In November 2011 Ford and Azure announced the introduction of a passenger wagon version of the Transit Connect Electric. The passenger version would have a liquid-cooled 28 kWh lithium-ion battery from Johnson Controls, that is expected to deliver a range of 55 to 80 mi (89 to 129 km) on a single charge depending on driving conditions and accessory use. The wagon version has a top speed of 75 mph (121 km/h).
- Ford Focus Electric
- Ford Transit Connect
- Government incentives for plug-in electric vehicles
- List of modern production plug-in electric vehicles
- List of production battery electric vehicles
- Plug-in electric vehicle
- Zero-emissions vehicle
- ^ a b c d e f "Norwegian Post Becomes First Customer for Ford Transit Connect Electric" (Press release). Ford Corporate Media. March 22, 2011. Archived from the original on April 14, 2011.
- ^ "transit connect electric product card" (PDF). Azure Dynamics. Archived from the original (PDF) on April 9, 2011.
- ^ a b Matthew Dolan (2010-09-24). "Ford Works with Manufacturer for New Electric Van". The Wall Street Journal. Retrieved 2011-11-01.
- ^ Blanco, Sebastian (2012-03-28). "Azure halts Ford Transit Connect Electric production, Ford still confident in EV program". Autoblog Green. Retrieved 2012-03-28.
- ^ King, Danny (2012-03-28). "Azure Dynamics files for protection, cancels share offering". Autoblog Green. Retrieved 2012-03-28.
- ^ a b c Fuel Economy Guide, Model Year 2012 (PDF) (Report). United States Environmental Protection Agency. 2011. p. 26. Retrieved 28 May 2023.
- ^ a b c d e f Nick Bunkley (2010-12-07). "Ford Starts to Ship an Electric Delivery Van". The New York Times. Retrieved 2010-12-10.
- ^ a b c d e "Ford and Azure Dynamics Mark Production and Delivery of First Transit Connect Electrics". Ford Motor Company Press Release. 2010-12-07. Retrieved 2010-12-10.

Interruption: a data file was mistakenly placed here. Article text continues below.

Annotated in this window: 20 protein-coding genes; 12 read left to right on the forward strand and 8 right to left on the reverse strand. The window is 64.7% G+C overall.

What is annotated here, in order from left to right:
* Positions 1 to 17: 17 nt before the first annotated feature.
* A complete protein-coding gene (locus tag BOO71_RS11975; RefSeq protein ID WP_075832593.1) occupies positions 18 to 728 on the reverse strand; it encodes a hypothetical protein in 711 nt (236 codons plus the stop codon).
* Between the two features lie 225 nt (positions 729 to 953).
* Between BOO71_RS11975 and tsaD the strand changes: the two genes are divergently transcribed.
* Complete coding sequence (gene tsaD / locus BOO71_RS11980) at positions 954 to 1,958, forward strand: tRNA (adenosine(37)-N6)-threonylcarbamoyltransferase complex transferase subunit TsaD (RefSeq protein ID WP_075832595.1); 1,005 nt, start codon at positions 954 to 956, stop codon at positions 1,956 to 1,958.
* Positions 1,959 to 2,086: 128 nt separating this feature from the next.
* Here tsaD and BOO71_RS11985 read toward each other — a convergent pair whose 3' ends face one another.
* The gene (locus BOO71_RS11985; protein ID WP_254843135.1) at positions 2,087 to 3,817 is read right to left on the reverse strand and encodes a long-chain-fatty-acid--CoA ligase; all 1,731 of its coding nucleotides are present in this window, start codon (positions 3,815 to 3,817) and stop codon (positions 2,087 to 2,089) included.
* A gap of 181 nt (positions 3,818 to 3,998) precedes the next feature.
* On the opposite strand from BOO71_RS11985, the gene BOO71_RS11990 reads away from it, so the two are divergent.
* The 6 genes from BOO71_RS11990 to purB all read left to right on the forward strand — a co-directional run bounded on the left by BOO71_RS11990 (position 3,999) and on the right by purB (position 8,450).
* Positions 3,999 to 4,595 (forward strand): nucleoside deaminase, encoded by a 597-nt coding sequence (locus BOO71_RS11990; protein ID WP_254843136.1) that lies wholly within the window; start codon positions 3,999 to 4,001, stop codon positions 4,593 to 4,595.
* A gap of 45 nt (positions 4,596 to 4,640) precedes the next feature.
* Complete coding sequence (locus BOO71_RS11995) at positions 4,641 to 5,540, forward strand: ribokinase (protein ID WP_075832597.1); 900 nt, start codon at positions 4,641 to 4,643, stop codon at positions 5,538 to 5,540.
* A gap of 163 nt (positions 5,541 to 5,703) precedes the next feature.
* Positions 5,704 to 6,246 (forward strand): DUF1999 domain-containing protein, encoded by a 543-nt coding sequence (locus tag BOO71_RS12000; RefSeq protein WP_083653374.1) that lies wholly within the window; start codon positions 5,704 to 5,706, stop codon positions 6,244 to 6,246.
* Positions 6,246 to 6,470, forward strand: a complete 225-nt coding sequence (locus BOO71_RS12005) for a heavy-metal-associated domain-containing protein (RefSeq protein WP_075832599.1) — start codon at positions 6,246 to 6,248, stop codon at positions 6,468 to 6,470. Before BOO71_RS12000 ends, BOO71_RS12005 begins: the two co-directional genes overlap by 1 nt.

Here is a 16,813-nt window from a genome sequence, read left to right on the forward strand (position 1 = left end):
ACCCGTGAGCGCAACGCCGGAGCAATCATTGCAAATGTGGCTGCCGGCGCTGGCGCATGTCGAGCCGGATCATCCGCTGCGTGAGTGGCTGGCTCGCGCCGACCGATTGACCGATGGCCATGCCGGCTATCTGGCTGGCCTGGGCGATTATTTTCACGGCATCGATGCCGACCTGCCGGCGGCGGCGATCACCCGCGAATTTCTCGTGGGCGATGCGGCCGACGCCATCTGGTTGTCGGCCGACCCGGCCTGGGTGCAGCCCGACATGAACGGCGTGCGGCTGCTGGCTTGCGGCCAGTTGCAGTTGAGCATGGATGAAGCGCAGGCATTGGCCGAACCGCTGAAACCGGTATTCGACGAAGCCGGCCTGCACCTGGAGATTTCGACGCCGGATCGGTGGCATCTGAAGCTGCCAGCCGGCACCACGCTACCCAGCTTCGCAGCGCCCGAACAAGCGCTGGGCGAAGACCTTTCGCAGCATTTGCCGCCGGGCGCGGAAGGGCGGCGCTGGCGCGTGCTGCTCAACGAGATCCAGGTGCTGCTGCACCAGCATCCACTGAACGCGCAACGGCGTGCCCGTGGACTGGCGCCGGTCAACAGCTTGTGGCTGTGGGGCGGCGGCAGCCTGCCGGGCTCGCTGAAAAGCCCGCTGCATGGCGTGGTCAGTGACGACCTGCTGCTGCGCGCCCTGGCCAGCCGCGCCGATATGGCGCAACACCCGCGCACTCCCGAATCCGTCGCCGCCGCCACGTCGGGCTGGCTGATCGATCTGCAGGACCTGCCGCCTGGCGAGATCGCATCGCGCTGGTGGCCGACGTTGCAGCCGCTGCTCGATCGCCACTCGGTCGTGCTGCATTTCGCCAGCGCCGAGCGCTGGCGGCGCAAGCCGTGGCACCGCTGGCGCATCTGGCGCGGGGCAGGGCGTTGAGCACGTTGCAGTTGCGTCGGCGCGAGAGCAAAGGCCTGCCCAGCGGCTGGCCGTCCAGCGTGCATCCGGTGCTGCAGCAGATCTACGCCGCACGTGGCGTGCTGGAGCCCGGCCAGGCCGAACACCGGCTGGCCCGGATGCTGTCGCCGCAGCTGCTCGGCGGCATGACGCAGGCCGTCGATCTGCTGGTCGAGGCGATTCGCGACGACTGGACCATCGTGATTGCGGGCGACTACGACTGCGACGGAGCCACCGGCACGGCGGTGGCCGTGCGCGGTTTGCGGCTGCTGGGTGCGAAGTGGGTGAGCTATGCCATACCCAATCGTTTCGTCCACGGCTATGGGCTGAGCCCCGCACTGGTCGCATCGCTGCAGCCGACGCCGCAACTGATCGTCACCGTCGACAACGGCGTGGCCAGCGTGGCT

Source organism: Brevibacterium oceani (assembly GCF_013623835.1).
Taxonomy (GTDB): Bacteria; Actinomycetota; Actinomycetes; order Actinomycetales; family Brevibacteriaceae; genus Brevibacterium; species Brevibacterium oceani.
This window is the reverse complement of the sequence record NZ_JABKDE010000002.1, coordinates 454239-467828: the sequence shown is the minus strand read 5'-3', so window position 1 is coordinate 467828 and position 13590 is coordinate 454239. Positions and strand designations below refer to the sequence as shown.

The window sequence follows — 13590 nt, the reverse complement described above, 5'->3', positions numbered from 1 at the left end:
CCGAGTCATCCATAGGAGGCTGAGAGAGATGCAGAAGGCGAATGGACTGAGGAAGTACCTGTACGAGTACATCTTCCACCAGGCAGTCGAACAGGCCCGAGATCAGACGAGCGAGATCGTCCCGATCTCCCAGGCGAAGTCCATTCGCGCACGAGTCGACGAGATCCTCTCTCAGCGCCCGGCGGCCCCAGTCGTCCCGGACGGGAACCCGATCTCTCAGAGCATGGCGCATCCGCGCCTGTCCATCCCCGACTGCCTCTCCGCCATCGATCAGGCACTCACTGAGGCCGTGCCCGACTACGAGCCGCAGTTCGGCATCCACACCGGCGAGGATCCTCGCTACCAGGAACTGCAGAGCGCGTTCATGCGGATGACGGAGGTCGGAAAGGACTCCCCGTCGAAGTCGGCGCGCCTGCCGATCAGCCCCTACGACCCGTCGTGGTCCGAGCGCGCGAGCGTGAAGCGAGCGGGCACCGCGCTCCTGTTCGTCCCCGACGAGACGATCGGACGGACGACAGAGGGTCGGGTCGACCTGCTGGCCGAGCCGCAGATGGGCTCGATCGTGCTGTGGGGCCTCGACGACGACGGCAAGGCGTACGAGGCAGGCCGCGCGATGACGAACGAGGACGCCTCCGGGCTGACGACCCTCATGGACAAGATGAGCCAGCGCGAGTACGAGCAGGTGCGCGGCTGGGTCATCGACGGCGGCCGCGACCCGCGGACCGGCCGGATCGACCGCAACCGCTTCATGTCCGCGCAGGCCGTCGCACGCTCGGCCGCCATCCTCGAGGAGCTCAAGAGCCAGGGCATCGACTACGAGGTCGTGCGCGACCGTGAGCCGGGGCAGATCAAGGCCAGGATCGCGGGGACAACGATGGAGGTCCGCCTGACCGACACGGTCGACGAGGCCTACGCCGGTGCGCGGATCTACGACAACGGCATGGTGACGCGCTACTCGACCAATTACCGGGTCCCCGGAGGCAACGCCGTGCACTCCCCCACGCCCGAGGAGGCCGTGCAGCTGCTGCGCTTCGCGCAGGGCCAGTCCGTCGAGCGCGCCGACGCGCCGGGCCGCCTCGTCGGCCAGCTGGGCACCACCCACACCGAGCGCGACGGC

- ^ Abuelsamid, Sam (May 3, 2010). "Ford, Azure Dynamics will expand Transit Connect Electric to Europe in 2011". Autoblog. Retrieved 21 February 2023.
- ^ Garthwaite, Josie (December 7, 2010). "Ford Slowly Starts Down Electric Path With EV Van". GigaOM. Archived from the original on January 13, 2011.
- ^ "Azure Dynamics looks to expand in medium trucks". Reuters. November 15, 2010. Retrieved 21 February 2023.
- ^ Wojdyla, Ben (February 9, 2009). "2010 Ford Transit Connect Officially First Ford Electric Vehicle". Jalopnik. Retrieved 21 February 2023.
- ^ "Johnson Controls Inc. Joins Ford Transit Connect Electric Lead Customer Program with 20 unit order" (Press release). The Auto Channel. September 22, 2010. Retrieved 21 February 2023.
- ^ "Azure Dynamics and Ford of Canada Name FleetWise EV300 As Transit Connect Electric LEAD Customer" (Press release). PR Newswire. November 30, 2010. Archived from the original on March 5, 2016.
- ^ [permanent dead link] Azure Dynamics taps Xcel Energy for elite Lead Customer program
- ^ "Azure Dynamics Technology to Support DHL's All 'Green' Fleet in Manhattan" (PDF) (Press release). Azure Dynamics. April 1, 2011. Archived from the original (PDF) on October 22, 2012.
- ^ Azure Dynamics Corporation (2011-10-25). "Azure Dynamics Announces 21 Transit Connect Electric Sales". PR Newswire. Retrieved 2011-11-02.
- ^ John Voelcker (2012-10-17). "Nissan e-NV200: Driving Nissan's Prototype Electric Minivan". Green Car Reports. Retrieved 2012-10-19.
- ^ "Ford and Azure Dynamics introduce Transit Connect Electric passenger wagon". Green Car Congress. 2011-11-16. Retrieved 2011-11-17.